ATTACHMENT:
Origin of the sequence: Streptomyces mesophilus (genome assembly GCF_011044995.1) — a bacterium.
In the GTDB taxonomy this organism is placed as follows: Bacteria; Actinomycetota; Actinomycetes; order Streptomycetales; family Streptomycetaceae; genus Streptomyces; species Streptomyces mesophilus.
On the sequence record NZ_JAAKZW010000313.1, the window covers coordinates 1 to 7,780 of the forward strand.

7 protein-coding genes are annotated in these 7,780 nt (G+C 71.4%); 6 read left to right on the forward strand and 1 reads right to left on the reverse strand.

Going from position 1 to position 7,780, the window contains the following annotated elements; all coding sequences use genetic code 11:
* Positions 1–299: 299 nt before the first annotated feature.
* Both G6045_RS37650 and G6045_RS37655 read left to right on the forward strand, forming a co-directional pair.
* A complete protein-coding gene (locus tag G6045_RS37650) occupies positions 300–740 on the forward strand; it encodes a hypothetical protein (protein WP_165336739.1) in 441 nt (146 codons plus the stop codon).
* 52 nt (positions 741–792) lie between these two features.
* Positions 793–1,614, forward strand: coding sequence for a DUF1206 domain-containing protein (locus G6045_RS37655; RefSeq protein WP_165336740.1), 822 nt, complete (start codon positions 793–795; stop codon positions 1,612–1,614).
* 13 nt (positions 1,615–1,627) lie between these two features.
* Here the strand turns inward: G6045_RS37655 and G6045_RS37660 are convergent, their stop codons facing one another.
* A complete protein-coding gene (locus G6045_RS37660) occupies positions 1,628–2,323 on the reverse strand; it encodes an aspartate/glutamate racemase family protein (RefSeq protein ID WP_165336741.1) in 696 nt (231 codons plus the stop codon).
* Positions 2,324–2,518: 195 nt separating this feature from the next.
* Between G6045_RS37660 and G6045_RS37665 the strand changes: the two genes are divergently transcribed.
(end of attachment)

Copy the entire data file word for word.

Origin of the sequence: Streptomyces mesophilus (genome assembly GCF_011044995.1) — a bacterium.
In the GTDB taxonomy this organism is placed as follows: Bacteria; Actinomycetota; Actinomycetes; order Streptomycetales; family Streptomycetaceae; genus Streptomyces; species Streptomyces mesophilus.
On the sequence record NZ_JAAKZW010000313.1, the window covers coordinates 1 to 7,780 of the forward strand.

7 protein-coding genes are annotated in these 7,780 nt (G+C 71.4%); 6 read left to right on the forward strand and 1 reads right to left on the reverse strand.

Going from position 1 to position 7,780, the window contains the following annotated elements; all coding sequences use genetic code 11:
* Positions 1–299: 299 nt before the first annotated feature.
* Both G6045_RS37650 and G6045_RS37655 read left to right on the forward strand, forming a co-directional pair.
* A complete protein-coding gene (locus tag G6045_RS37650) occupies positions 300–740 on the forward strand; it encodes a hypothetical protein (protein WP_165336739.1) in 441 nt (146 codons plus the stop codon).
* 52 nt (positions 741–792) lie between these two features.
* Positions 793–1,614, forward strand: coding sequence for a DUF1206 domain-containing protein (locus G6045_RS37655; RefSeq protein WP_165336740.1), 822 nt, complete (start codon positions 793–795; stop codon positions 1,612–1,614).
* 13 nt (positions 1,615–1,627) lie between these two features.
* Here the strand turns inward: G6045_RS37655 and G6045_RS37660 are convergent, their stop codons facing one another.
* A complete protein-coding gene (locus G6045_RS37660) occupies positions 1,628–2,323 on the reverse strand; it encodes an aspartate/glutamate racemase family protein (RefSeq protein ID WP_165336741.1) in 696 nt (231 codons plus the stop codon).
* Positions 2,324–2,518: 195 nt separating this feature from the next.
* Between G6045_RS37660 and G6045_RS37665 the strand changes: the two genes are divergently transcribed.